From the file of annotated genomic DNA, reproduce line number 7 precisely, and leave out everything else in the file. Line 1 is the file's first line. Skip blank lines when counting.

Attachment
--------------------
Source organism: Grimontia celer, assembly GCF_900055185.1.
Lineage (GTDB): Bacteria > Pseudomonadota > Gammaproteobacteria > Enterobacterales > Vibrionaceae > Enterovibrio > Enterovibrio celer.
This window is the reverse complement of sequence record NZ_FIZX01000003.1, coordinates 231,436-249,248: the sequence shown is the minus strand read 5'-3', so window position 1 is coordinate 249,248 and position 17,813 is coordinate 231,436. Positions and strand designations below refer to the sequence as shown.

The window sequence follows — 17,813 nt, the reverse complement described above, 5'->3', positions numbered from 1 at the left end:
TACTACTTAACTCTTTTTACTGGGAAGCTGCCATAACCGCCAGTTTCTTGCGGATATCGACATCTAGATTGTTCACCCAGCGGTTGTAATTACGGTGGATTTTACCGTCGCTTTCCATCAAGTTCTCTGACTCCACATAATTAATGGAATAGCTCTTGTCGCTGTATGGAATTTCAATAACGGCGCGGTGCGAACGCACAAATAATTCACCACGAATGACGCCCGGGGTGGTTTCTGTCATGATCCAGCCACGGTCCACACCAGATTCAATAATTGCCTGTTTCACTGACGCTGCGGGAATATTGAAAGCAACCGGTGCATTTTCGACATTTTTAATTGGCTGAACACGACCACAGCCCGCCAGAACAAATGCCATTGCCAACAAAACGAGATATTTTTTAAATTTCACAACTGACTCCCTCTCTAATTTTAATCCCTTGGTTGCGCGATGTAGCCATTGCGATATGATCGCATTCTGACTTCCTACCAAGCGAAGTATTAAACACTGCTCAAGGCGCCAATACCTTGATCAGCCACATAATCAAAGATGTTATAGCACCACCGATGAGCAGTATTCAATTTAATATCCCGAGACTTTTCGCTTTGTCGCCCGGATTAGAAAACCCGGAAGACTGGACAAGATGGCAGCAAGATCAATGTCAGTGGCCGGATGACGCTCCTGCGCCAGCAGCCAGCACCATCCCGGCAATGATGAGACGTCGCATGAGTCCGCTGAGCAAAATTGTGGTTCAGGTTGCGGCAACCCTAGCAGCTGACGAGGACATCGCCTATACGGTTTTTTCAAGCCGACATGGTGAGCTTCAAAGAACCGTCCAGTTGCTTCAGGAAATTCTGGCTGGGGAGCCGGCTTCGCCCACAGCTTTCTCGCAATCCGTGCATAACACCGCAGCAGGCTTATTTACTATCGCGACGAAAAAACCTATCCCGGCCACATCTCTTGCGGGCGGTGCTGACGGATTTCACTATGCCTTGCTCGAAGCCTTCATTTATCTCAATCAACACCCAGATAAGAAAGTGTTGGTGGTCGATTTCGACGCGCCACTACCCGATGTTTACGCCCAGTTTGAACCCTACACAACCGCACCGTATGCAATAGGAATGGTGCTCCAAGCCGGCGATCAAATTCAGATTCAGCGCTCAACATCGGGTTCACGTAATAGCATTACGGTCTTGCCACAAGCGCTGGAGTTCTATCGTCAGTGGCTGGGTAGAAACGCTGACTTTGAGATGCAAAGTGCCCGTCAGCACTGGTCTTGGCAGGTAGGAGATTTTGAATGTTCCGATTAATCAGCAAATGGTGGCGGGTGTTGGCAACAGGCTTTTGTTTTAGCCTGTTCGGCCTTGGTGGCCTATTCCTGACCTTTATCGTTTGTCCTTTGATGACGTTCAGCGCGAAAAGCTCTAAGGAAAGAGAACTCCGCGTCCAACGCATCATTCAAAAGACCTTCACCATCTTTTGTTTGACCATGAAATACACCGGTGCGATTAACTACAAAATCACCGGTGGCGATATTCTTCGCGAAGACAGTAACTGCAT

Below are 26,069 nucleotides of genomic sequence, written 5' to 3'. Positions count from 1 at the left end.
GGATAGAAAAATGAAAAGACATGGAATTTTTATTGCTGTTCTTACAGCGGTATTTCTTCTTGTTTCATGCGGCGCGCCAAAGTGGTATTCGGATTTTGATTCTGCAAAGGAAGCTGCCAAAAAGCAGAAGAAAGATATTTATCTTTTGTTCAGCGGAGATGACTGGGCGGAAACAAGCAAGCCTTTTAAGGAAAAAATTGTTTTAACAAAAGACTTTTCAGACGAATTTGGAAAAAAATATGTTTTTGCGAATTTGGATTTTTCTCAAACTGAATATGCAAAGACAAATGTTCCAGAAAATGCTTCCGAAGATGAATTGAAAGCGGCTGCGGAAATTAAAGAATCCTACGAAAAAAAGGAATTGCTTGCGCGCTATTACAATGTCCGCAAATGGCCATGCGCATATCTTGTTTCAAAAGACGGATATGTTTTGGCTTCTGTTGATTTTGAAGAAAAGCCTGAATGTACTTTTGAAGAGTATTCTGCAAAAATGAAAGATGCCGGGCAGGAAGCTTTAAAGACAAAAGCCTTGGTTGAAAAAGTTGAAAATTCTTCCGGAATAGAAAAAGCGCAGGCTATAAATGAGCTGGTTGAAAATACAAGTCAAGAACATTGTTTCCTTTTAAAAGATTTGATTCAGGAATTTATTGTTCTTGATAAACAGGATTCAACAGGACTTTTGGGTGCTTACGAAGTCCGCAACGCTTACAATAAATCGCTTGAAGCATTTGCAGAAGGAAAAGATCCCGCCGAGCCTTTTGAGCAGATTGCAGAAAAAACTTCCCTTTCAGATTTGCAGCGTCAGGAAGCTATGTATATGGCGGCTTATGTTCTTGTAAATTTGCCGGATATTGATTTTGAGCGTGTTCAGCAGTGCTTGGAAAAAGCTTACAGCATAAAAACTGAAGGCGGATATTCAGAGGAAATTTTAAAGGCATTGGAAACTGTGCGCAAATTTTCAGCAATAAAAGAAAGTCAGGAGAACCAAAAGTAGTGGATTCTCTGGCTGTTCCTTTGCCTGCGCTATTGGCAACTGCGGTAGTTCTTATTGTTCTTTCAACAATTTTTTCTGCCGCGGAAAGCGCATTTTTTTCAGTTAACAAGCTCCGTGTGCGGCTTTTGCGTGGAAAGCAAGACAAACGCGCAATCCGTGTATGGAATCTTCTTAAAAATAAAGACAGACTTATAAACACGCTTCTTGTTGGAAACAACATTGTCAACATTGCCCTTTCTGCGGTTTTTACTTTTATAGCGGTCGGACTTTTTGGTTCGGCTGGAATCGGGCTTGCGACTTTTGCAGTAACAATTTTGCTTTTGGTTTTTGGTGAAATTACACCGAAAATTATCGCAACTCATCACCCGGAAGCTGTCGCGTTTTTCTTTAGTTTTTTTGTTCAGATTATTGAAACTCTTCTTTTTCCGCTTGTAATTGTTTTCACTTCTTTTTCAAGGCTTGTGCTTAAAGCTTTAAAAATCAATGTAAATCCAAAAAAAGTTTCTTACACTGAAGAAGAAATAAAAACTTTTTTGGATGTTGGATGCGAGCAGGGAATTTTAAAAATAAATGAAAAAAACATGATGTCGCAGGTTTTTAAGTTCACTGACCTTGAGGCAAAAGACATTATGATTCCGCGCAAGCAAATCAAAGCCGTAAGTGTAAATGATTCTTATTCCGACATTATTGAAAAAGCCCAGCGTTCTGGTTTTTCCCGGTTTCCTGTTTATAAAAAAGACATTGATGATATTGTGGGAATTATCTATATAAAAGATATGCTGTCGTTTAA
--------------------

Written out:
GGATAGAAAAATGAAAAGACATGGAATTTTTATTGCTGTTCTTACAGCGGTATTTCTTCTTGTTTCATGCGGCGCGCCAAAGTGGTATTCGGATTTTGATTCTGCAAAGGAAGCTGCCAAAAAGCAGAAGAAAGATATTTATCTTTTGTTCAGCGGAGATGACTGGGCGGAAACAAGCAAGCCTTTTAAGGAAAAAATTGTTTTAACAAAAGACTTTTCAGACGAATTTGGAAAAAAATATGTTTTTGCGAATTTGGATTTTTCTCAAACTGAATATGCAAAGACAAATGTTCCAGAAAATGCTTCCGAAGATGAATTGAAAGCGGCTGCGGAAATTAAAGAATCCTACGAAAAAAAGGAATTGCTTGCGCGCTATTACAATGTCCGCAAATGGCCATGCGCATATCTTGTTTCAAAAGACGGATATGTTTTGGCTTCTGTTGATTTTGAAGAAAAGCCTGAATGTACTTTTGAAGAGTATTCTGCAAAAATGAAAGATGCCGGGCAGGAAGCTTTAAAGACAAAAGCCTTGGTTGAAAAAGTTGAAAATTCTTCCGGAATAGAAAAAGCGCAGGCTATAAATGAGCTGGTTGAAAATACAAGTCAAGAACATTGTTTCCTTTTAAAAGATTTGATTCAGGAATTTATTGTTCTTGATAAACAGGATTCAACAGGACTTTTGGGTGCTTACGAAGTCCGCAACGCTTACAATAAATCGCTTGAAGCATTTGCAGAAGGAAAAGATCCCGCCGAGCCTTTTGAGCAGATTGCAGAAAAAACTTCCCTTTCAGATTTGCAGCGTCAGGAAGCTATGTATATGGCGGCTTATGTTCTTGTAAATTTGCCGGATATTGATTTTGAGCGTGTTCAGCAGTGCTTGGAAAAAGCTTACAGCATAAAAACTGAAGGCGGATATTCAGAGGAAATTTTAAAGGCATTGGAAACTGTGCGCAAATTTTCAGCAATAAAAGAAAGTCAGGAGAACCAAAAGTAGTGGATTCTCTGGCTGTTCCTTTGCCTGCGCTATTGGCAACTGCGGTAGTTCTTATTGTTCTTTCAACAATTTTTTCTGCCGCGGAAAGCGCATTTTTTTCAGTTAACAAGCTCCGTGTGCGGCTTTTGCGTGGAAAGCAAGACAAACGCGCAATCCGTGTATGGAATCTTCTTAAAAATAAAGACAGACTTATAAACACGCTTCTTGTTGGAAACAACATTGTCAACATTGCCCTTTCTGCGGTTTTTACTTTTATAGCGGTCGGACTTTTTGGTTCGGCTGGAATCGGGCTTGCGACTTTTGCAGTAACAATTTTGCTTTTGGTTTTTGGTGAAATTACACCGAAAATTATCGCAACTCATCACCCGGAAGCTGTCGCGTTTTTCTTTAGTTTTTTTGTTCAGATTATTGAAACTCTTCTTTTTCCGCTTGTAATTGTTTTCACTTCTTTTTCAAGGCTTGTGCTTAAAGCTTTAAAAATCAATGTAAATCCAAAAAAAGTTTCTTACACTGAAGAAGAAATAAAAACTTTTTTGGATGTTGGATGCGAGCAGGGAATTTTAAAAATAAATGAAAAAAACATGATGTCGCAGGTTTTTAAGTTCACTGACCTTGAGGCAAAAGACATTATGATTCCGCGCAAGCAAATCAAAGCCGTAAGTGTAAATGATTCTTATTCCGACATTATTGAAAAAGCCCAGCGTTCTGGTTTTTCCCGGTTTCCTGTTTATAAAAAAGACATTGATGATATTGTGGGAATTATCTATATAAAAGATATGCTGTCGTTTAA